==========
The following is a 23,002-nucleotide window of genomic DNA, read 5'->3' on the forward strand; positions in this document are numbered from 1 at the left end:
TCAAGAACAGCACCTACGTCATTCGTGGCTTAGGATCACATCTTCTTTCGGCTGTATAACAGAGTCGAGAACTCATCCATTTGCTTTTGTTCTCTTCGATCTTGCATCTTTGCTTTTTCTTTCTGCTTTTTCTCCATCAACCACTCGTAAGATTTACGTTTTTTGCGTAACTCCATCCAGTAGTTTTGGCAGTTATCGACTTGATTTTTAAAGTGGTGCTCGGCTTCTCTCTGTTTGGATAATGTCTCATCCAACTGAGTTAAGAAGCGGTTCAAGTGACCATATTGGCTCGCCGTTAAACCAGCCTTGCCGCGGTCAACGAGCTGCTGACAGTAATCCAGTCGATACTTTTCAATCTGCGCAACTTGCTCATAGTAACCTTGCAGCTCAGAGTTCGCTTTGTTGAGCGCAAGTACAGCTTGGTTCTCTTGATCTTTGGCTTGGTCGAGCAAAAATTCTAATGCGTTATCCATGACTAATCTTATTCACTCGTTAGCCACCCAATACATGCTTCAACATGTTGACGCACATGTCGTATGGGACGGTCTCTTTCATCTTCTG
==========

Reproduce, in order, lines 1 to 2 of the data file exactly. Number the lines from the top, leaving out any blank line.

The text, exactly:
The following is a 23,002-nucleotide window of genomic DNA, read 5'->3' on the forward strand; positions in this document are numbered from 1 at the left end:
TCAAGAACAGCACCTACGTCATTCGTGGCTTAGGATCACATCTTCTTTCGGCTGTATAACAGAGTCGAGAACTCATCCATTTGCTTTTGTTCTCTTCGATCTTGCATCTTTGCTTTTTCTTTCTGCTTTTTCTCCATCAACCACTCGTAAGATTTACGTTTTTTGCGTAACTCCATCCAGTAGTTTTGGCAGTTATCGACTTGATTTTTAAAGTGGTGCTCGGCTTCTCTCTGTTTGGATAATGTCTCATCCAACTGAGTTAAGAAGCGGTTCAAGTGACCATATTGGCTCGCCGTTAAACCAGCCTTGCCGCGGTCAACGAGCTGCTGACAGTAATCCAGTCGATACTTTTCAATCTGCGCAACTTGCTCATAGTAACCTTGCAGCTCAGAGTTCGCTTTGTTGAGCGCAAGTACAGCTTGGTTCTCTTGATCTTTGGCTTGGTCGAGCAAAAATTCTAATGCGTTATCCATGACTAATCTTATTCACTCGTTAGCCACCCAATACATGCTTCAACATGTTGACGCACATGTCGTATGGGACGGTCTCTTTCATCTTCTG